Charging Cables, Plugs and Standards

August 28th, 2012 § Comments Off on Charging Cables, Plugs and Standards § permalink

Alrighty then,
moving onto the important stuff.

Whats the fuss about the charging cables and sockets. And why is there so many of them?

Note that Mitsubishi made iMiev, and Czero for Citroen, and iOn for Peugeot. See pictures for more connector information.

Well considering you get the standard home 3-pin plug 3kw (UK) with you EV if you buy in the UK, the amount of current it will draw from your meter (power), will make your cabling warm, heat and even melt.

Thats why home plugs are limited to 13Amps 3.5kw (13A) current flow, anything more will just blow the fuse in the plug, and NOT your (EV) electric car.

So not much to worry about here. However official dealer training dictates (for legal risk limitation reason) that your home should be professionally fitted with electric car charging unit (ideally outdoor one) which will naturally cost from £299 to £799 (EDF Energy, at the time of writing). These are typically fitted with enough gear to ensure that current does not leak, its weatherproof, and any spikes only blow the fuse and not you or the car, and finally they are typically fitted with “thicker” more Amp (power) electric cable to enable them being “future proof” for 32Amp (fast) charging, as well as being plain reliable.

Home plug and Play through the window and extension cable (as often the case when you plain run out and in the middle of… southend… with no electric bay in signt, can be done, alas for older housing 50+ homes where electrical modernisaion never taken place, this could quite literally melt the wiring.

Do not over stress the afore-mentioned “melting” point, since car##Q##s 3Kw power draw could be as much as modern power hoover, kettle, iron, microwave, in single or intermixed order, which would have melted any “old-home” ancient electric wiring a long time ago.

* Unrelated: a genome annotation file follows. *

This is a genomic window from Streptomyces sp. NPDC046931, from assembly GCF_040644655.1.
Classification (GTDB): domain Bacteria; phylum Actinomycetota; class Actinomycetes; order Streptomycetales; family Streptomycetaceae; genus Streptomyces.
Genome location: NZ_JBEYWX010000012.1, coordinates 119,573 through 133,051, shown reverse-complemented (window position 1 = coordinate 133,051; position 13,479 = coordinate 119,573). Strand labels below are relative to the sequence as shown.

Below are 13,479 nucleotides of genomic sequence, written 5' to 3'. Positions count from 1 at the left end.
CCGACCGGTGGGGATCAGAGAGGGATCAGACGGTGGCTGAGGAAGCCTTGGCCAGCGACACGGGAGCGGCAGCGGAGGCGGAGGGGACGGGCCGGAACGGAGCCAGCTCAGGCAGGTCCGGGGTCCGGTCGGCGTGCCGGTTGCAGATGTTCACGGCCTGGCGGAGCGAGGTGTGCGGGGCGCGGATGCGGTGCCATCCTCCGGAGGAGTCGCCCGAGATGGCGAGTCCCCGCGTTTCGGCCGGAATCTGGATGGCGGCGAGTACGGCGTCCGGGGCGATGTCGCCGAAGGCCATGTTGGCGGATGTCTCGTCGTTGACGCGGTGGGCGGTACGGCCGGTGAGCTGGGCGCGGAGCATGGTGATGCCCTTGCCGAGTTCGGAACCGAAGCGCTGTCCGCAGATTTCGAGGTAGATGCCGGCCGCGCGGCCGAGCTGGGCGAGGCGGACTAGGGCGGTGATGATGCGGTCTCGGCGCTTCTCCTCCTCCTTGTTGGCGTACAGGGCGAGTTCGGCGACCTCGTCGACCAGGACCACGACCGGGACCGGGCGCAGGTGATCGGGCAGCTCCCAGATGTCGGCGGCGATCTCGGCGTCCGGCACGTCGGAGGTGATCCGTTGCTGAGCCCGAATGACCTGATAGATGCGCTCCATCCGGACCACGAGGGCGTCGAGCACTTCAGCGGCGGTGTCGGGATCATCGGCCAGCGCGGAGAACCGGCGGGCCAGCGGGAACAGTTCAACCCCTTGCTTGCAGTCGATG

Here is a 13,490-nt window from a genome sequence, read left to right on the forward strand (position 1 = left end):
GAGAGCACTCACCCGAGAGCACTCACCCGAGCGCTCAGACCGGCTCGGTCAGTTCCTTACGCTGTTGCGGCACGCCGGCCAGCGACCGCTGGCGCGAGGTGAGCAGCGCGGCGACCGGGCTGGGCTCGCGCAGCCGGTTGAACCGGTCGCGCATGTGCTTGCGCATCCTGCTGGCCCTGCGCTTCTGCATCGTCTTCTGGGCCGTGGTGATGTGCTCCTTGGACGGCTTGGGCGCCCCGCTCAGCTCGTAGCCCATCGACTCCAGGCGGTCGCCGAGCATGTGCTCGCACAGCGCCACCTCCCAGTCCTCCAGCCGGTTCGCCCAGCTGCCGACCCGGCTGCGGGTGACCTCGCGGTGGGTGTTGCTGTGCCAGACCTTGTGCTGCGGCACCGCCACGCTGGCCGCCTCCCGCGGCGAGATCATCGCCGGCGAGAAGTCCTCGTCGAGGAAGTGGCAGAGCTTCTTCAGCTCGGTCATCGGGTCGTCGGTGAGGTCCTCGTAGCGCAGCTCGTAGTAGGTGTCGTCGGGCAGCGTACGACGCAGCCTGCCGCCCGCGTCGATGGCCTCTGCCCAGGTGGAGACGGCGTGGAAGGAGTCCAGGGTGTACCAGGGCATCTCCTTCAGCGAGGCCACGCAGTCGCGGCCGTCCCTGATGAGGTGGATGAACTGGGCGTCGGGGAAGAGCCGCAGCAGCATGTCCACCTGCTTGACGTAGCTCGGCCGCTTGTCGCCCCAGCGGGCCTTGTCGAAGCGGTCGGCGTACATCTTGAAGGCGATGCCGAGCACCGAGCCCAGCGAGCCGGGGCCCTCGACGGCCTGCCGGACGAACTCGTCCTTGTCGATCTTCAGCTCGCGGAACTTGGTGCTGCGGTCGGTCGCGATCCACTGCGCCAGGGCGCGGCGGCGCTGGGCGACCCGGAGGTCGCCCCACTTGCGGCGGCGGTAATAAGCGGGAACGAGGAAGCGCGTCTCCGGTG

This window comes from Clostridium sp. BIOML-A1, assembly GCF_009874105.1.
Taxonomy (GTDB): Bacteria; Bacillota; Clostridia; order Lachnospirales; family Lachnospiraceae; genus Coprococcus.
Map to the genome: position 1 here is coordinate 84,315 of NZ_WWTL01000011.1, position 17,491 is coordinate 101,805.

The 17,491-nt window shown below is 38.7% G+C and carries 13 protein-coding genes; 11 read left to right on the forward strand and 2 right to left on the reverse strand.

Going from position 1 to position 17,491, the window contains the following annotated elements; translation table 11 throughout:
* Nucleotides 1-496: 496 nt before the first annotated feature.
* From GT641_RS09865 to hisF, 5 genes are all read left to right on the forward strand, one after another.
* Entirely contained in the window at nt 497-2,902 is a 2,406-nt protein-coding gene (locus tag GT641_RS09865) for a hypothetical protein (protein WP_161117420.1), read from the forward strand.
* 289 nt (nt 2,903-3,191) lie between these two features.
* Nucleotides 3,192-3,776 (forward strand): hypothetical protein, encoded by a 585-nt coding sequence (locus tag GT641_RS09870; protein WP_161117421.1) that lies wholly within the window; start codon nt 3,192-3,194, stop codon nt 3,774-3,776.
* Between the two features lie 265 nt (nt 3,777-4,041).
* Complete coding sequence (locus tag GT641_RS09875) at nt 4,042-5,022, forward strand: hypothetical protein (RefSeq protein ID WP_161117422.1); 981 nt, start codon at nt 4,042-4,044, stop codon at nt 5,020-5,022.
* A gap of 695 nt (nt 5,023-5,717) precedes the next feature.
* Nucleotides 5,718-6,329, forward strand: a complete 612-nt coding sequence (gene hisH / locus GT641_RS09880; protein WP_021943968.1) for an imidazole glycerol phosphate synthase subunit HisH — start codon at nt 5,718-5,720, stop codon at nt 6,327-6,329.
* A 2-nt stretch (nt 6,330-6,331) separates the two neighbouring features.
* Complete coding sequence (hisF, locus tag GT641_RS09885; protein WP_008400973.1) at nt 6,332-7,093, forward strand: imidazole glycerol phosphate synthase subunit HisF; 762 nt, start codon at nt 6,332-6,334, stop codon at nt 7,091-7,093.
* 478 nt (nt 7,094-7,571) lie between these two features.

So i would risk saying that home charging over the extension is safe enough, but NOT for COIL/REEL extension leads. Any home charging does make cables warm/very warm, so any COILING/REEL type extensions would magnify the heat aspect and again…. melt the reel/extension and you risk having home trouble. Not all is lost, – just make sure reels are fully unreeled/all-out. Worse to worst, your Reel will melt and fuse will blow.

Home plugs done, whats with the BlueCommando, or 32A 7Kw Mennekes, and finally Rapid Charging.
Here, we have the much difference.

BlueCommando is essentially home-compatible but 16A (NO FUSE!) socket. Yes you can plug your EV into that socket but you will notice you need an adapter. Getting the conversion or extension lead to do this job but ensure you have weather proof box where you can put all these leads in, if you leave car you charge like that.

32A Mennekes is fast (7kw) speed charging, essentially double the speed of the typical home charging equivalent. Yes its a different connector. Fast charging stations may have such cables for use, may not, – you may* get this from your dealer. Note, if you install (and you often can) the 32A home charging system, you will need such cable

Rapid Charging is what we get car upto 80% within 20-30mins from nil. This is what we call CHAdeMO standard. The plug in the car for this and Mennekes looks the same. On my C-zero EV this is located on the OTHER side of the car, whole separate charging point, from the usual left, home charging plug.

The plug works both for single phase 230-Volt connections, the vast majority of European outlets, as well as three-phasing up to 63 amps(typically 47kw-50kw) and 400 Volts, which results in a much shorter recharging time. It includes not only a connector, but also communication interfaces. A “plug present” contact, for example, turns on the immobilizer and a “Pilot Control” contact facilitates the exchange of data between the vehicle and charging station. This is also often known as J1772 connector.

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